"It's unfair," Partho shrugged. "That they would stretch my neck over so little when that rotten Duke butchers his cousin and still walks free." Matas eyed his companion and shifted himself to the side. He folded his arms and pretended to sleep.
"He has a deal more coin than you," Matas answered after a long time.
"The weights on the scales of justice are of gold and not good intentions lad." He shrugged and scratched himself. "Why worry yourself with it now?"
"You never told me what they accused you of." Partho looked over expectantly.
"Nothing I haven't done before." Matas grinned to himself, but his face soon slackened once more. "I always knew they'd catch me at it some day. The Magistrate has been keen to stretch my neck since I was younger than you."
"You were that infamous?" Partho leaned in closer still, his eyes growing wide.
"No so much," Matas shook his head with a sad smile. "I spent my youth less than carefully if you catch my meaning."
"There was little choice for me." Partho looked down at the grimy stones.
"I was a soldier once, but after the war was done there just wasn't a place for me anymore." He looked to his cellmate for sympathy but found none. Matas had leaned his head up against the wall and shut his eyes once more.
He may not even have been listening. "If I'd not taken to stealing, I'd have starved in the street like some forgotten dog."
Partho spat into the darkness, not liking the bitter taste upon his tongue.
"Spent all your blood money on whores and wine?" Matas snorted. His head tilted a little and he looked over at Partho with a half-opened eye. "I knew more than a few lads who walked home with new scars, less swagger in their steps and nothing else to show for it."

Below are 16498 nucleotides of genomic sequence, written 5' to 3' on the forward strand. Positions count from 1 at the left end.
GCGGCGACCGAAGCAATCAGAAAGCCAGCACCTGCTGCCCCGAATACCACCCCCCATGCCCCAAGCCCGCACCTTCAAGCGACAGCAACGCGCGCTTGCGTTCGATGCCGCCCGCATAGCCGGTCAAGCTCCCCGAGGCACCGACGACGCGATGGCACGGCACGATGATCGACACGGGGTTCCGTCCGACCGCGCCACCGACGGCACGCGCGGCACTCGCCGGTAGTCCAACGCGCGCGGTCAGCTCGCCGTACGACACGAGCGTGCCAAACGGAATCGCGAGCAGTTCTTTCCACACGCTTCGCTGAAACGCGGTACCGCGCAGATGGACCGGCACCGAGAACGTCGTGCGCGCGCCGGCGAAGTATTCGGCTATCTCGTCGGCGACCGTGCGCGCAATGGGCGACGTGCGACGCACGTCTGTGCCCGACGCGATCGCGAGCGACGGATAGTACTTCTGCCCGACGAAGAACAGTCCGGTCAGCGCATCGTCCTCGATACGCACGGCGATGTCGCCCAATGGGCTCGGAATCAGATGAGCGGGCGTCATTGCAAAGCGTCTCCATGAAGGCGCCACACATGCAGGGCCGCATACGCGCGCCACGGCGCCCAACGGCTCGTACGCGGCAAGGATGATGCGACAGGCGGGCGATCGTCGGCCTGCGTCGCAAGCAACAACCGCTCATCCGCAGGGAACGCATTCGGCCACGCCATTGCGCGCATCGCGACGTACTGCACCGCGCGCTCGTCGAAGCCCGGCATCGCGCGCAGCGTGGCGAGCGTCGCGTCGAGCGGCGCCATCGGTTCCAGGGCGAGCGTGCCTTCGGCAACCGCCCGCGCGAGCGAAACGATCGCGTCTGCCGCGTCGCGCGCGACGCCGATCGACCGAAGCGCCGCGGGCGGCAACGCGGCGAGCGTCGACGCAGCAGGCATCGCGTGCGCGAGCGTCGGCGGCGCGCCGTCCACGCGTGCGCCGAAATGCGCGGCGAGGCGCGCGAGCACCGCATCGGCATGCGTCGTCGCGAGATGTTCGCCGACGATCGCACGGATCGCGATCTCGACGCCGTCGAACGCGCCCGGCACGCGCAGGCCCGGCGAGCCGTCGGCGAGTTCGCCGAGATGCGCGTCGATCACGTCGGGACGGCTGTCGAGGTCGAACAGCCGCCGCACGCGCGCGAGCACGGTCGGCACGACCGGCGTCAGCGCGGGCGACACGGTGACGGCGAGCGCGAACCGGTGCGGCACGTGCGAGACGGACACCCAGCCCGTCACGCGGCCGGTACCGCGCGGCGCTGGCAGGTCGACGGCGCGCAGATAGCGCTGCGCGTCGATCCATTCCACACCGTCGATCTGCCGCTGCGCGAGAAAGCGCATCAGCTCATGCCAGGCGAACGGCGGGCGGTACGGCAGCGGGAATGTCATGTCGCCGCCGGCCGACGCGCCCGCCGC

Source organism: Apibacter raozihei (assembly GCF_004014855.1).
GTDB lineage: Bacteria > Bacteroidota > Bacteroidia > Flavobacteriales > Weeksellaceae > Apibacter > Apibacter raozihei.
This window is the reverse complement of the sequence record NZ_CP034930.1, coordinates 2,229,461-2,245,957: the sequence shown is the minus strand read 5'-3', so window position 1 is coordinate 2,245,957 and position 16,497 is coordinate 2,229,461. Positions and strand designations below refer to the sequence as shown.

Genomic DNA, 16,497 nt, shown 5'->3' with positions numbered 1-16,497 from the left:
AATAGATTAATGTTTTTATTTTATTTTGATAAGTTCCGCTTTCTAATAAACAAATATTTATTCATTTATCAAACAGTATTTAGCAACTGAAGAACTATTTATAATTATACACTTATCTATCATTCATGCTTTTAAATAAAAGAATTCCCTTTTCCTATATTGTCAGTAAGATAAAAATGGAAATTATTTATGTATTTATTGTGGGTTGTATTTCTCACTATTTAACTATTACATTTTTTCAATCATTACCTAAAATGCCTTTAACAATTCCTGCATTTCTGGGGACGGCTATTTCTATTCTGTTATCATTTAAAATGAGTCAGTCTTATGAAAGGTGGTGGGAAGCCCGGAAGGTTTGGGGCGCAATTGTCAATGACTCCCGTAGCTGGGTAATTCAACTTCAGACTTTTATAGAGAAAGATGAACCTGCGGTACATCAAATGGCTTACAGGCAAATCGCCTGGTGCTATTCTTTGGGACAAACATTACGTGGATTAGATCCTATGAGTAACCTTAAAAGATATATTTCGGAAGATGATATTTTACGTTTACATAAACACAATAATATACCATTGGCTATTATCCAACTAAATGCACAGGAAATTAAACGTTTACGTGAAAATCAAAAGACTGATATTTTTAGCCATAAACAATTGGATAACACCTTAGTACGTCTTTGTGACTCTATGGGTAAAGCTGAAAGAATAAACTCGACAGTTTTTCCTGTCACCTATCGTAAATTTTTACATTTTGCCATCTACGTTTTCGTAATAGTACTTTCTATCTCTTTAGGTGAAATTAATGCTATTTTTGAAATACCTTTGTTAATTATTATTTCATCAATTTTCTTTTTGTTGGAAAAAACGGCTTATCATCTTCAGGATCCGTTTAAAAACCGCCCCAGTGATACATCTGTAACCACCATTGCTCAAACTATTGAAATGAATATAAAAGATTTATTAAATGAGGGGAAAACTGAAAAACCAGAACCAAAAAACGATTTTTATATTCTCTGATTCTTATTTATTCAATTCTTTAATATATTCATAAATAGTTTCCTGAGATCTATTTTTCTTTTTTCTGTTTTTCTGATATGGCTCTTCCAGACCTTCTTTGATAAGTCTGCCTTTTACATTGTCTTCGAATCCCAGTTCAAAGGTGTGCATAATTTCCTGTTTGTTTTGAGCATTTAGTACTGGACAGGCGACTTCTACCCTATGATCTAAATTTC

"We all did that." Partho secretly smiled, his thoughts lingering upon the women he'd dandled on his lap, the taverns he'd kicked around in. "Half the men I marched with had lost their coin to camp followers and cheap wine before the paymaster had sealed the coffers back up." He grinned, shaking his head. "The rest couldn't have kept their pay much longer."
"I could have bought an apprenticeship in one of the guilds with what I earned fighting off the Strandi." There was a slight smile on Matas's lips.
"When you're in the middle of all that blood and dying, you've no real thoughts for anything but a girl and a jug of red wine." He sighed and then laughed. "As long as the war goes, you've a full purse and vices to waste it on. Soon as all that's over, you've nothing but the nightmares that follow."
Silence slipped over the both of them. Their chains rattled now and then in the damp darkness as one or the other would try to find a more comfortable spot. Neither man found himself capable of sleep, tormented by a span of time the dark could not measure. Not long after the dawn's light broke the jailors would come for them both and the macabre spectacle would begin.
"To think of all the hangings I have watched," Partho mused, unable to keep his silence any longer. His hand was tapping out an old tavern song once again. Matas opened a lazy eye, looking down at Partho's hand. He said nothing. "I'd always thought the fools they walked into the square were getting their due. " He rubbed at his throat, finding it hard to swallow or breathe. "I'd never imagined I'd find myself swinging from the gibbet."
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